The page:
Our tip: Don't be afraid of digitisation and digital transformation. Approach the matter with an open mind. The process, when done correctly, can't hurt you. Rather, it can help you further strengthen your market position. Finally, in most cases of technological innovation in the past, we have often noted that the so-called first movers and market leaders usually outperform those who are slower out of the blocks in terms of revenue growth.

Why is digital transformation so important?

Digitisation remains the number one source of hope.**

The use of digital technologies has long since been an everyday standard occurrence. Many processes and procedures in companies are now completely digitised. This can no longer be reversed. That is why it is crucial to accept the demands of digital transformation and, to put it bluntly, to become a "part" of it. A website alone is no longer enough. Rather, it is about integrating virtual and physical operations into the organisation.

The current focus on home office or remote working is a fitting example: Digital and analogue processes function smoothly alongside and with each other – in an ideal world, of course. This only works because the digital transformation means that up-to-date information and data are permanently available. Now you "only" have to make sure that your organisation provides this information and data in the right quality and quantity. This is exactly the time when you and your website will be found most quickly and easily by potential customers.

Today, almost every purchase decision, whether B2C or B2B, begins with a search for relevant information on the Internet – and now also increasingly on mobile devices in the B2B sector. Mobile searches using the word "best" have increased by 80 per cent in the last two years. The first results often show solutions from the immediate environment. So, on the part of your customer base, you can no longer speak of digitisation or digital transformation at all: They are already digitised to a high degree. It's high time to update your sales force's awareness of this point.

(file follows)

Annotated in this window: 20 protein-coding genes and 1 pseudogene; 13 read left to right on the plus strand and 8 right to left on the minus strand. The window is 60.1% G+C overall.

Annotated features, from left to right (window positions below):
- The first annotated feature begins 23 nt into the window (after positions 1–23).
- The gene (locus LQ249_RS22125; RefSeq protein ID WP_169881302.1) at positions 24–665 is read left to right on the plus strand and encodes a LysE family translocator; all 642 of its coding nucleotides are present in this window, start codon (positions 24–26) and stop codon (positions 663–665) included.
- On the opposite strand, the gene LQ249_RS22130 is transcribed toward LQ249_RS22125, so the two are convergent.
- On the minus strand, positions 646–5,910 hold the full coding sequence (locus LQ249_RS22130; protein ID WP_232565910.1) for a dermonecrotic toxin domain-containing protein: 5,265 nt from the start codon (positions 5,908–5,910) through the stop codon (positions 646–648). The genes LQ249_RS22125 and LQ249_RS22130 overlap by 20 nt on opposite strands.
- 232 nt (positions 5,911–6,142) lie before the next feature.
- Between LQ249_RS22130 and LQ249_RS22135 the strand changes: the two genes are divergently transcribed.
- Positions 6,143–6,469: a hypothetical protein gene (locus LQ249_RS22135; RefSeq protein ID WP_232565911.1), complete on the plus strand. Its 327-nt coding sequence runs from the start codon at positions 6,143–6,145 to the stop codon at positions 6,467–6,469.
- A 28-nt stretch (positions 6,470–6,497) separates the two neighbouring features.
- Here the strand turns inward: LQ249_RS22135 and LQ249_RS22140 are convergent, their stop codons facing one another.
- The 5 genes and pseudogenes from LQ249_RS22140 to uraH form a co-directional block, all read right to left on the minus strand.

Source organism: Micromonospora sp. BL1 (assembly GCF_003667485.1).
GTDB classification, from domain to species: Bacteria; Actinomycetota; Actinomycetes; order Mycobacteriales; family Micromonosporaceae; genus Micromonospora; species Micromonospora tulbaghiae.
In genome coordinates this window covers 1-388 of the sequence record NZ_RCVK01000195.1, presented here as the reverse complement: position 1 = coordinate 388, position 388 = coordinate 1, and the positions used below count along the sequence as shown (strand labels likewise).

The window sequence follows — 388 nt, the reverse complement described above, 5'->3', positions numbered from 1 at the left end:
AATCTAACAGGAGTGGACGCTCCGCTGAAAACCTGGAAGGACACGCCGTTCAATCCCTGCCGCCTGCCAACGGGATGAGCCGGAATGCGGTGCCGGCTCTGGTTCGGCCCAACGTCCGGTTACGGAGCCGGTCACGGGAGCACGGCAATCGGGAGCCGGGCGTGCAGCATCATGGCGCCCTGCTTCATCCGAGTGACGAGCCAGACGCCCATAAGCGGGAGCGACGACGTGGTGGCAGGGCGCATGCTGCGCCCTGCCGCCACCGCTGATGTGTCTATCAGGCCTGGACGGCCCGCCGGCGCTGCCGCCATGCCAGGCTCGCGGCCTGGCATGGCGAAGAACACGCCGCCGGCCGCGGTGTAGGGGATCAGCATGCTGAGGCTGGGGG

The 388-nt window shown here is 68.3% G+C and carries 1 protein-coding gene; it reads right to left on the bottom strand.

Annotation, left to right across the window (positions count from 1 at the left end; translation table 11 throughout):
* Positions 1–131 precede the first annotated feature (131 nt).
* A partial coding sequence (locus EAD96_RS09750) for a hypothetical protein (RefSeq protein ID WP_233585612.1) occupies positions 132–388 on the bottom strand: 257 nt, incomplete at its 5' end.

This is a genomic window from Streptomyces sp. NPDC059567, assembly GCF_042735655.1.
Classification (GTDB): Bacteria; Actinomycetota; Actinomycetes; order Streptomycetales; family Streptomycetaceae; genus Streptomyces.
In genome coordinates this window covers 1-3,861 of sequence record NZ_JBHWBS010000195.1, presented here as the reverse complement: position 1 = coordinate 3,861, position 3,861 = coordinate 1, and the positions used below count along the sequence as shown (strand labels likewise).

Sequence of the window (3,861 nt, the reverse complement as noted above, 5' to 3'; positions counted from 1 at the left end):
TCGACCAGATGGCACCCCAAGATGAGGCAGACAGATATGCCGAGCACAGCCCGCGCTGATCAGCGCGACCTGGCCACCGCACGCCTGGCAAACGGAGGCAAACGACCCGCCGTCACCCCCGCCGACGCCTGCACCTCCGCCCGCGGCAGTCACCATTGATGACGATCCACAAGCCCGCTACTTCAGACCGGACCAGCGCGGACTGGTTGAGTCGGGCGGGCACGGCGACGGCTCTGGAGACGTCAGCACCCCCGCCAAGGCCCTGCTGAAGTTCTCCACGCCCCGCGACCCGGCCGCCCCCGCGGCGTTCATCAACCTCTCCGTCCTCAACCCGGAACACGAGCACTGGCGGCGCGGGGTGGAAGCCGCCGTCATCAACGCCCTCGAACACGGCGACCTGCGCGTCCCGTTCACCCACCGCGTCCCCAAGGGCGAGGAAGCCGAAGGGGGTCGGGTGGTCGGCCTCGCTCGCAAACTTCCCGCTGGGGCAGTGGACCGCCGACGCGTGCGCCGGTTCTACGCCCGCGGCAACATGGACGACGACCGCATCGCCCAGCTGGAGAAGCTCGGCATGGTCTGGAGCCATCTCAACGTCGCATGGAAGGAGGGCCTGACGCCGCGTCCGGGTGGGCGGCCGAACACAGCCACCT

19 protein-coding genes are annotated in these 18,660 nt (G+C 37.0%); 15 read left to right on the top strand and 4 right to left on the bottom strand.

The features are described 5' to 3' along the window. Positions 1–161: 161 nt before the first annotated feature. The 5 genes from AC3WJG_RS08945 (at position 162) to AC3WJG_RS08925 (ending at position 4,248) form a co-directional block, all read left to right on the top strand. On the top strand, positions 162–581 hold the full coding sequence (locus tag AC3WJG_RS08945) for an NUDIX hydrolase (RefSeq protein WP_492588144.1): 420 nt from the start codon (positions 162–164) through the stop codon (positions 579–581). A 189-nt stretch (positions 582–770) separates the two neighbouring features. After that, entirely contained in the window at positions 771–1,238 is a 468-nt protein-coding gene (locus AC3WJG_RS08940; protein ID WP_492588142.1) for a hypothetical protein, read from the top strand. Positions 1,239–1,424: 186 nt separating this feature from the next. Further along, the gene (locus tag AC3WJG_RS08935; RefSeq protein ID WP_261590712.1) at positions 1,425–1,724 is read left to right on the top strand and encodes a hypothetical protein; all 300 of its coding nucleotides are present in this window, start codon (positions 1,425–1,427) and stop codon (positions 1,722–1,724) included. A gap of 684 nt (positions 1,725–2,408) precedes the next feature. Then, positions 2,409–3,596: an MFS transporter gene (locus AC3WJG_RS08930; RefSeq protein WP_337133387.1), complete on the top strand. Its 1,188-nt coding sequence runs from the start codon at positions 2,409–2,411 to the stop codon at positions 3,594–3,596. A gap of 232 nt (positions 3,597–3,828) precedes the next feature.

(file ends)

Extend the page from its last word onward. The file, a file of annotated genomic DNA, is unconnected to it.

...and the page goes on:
The digital transformation of sales does not have to be (as is often described) an "all-changing digital revolution". It is more like a process that takes time. Although your direct contacts will not disappear overnight, the shift is already underway: ever-more decision-makers are digital natives who attach greater importance to their own search for information than to maintaining personal contact with your sales department.

So how can you drive digital transformation?

As an agency, we have already supported numerous customers from a wide range of industries and companies in transformative projects, or even initiated the digital transformation ourselves – from websites to apps, technologies and social media, to complete digital strategies. Based on this experience, we have determined three basic rules for successful digitisation.

  1. Small and clearly structured projects bring with them some initial experience in digital communication. These initial results form the basis for pushing ahead with digitisation.
  2. A quantified objective is necessary, in order to get meaningful results and real transparency – even for digital transformation projects that are clear at first glance.
  3. Many marketing departments struggle to define goals for digital transformation because the sales department can't or won't name any. It is, nevertheless, always possible to independently quantify goals that help achieve corporate goals. If marketing begins to name goals, sales will follow suit very quickly. This basic rule also (and especially) applies to digital transformation or digitisation.

* Survey of 1,002 C-level executives and 1,009 business analysts from companies with >500 employees in Germany, the UK, the Netherlands, and the US, commissioned by software company Celonis in January 2019. Source: Miriam Schröder, "Most companies stumble haphazardly into digitisation.", Handelsblatt, 22.03.2019, web.

**"Digitisation 2020", a study by Staufen AG and Staufen Digital Neonex GmbH


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David Bumiller